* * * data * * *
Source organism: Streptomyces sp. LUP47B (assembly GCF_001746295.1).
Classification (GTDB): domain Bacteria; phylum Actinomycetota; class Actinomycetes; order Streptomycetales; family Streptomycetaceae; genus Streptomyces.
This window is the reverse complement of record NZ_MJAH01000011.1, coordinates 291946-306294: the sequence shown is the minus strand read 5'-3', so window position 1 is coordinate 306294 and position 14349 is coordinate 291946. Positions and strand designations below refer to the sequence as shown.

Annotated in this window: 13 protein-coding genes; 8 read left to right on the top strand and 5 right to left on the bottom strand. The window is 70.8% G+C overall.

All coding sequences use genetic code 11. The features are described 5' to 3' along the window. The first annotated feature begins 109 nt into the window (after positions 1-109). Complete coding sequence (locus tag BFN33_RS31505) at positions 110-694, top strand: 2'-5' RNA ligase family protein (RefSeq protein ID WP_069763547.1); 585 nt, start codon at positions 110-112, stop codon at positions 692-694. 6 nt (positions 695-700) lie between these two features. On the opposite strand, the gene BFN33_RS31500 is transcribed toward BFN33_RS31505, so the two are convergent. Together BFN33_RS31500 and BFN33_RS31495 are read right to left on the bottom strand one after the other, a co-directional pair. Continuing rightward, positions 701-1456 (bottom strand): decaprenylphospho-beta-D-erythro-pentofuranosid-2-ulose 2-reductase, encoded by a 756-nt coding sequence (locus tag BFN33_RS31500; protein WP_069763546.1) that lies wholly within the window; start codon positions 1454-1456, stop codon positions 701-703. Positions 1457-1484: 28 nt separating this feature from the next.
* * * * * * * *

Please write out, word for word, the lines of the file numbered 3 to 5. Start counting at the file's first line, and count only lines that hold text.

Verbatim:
This window is the reverse complement of record NZ_MJAH01000011.1, coordinates 291946-306294: the sequence shown is the minus strand read 5'-3', so window position 1 is coordinate 306294 and position 14349 is coordinate 291946. Positions and strand designations below refer to the sequence as shown.

Annotated in this window: 13 protein-coding genes; 8 read left to right on the top strand and 5 right to left on the bottom strand. The window is 70.8% G+C overall.

All coding sequences use genetic code 11. The features are described 5' to 3' along the window. The first annotated feature begins 109 nt into the window (after positions 1-109). Complete coding sequence (locus tag BFN33_RS31505) at positions 110-694, top strand: 2'-5' RNA ligase family protein (RefSeq protein ID WP_069763547.1); 585 nt, start codon at positions 110-112, stop codon at positions 692-694. 6 nt (positions 695-700) lie between these two features. On the opposite strand, the gene BFN33_RS31500 is transcribed toward BFN33_RS31505, so the two are convergent. Together BFN33_RS31500 and BFN33_RS31495 are read right to left on the bottom strand one after the other, a co-directional pair. Continuing rightward, positions 701-1456 (bottom strand): decaprenylphospho-beta-D-erythro-pentofuranosid-2-ulose 2-reductase, encoded by a 756-nt coding sequence (locus tag BFN33_RS31500; protein WP_069763546.1) that lies wholly within the window; start codon positions 1454-1456, stop codon positions 701-703. Positions 1457-1484: 28 nt separating this feature from the next.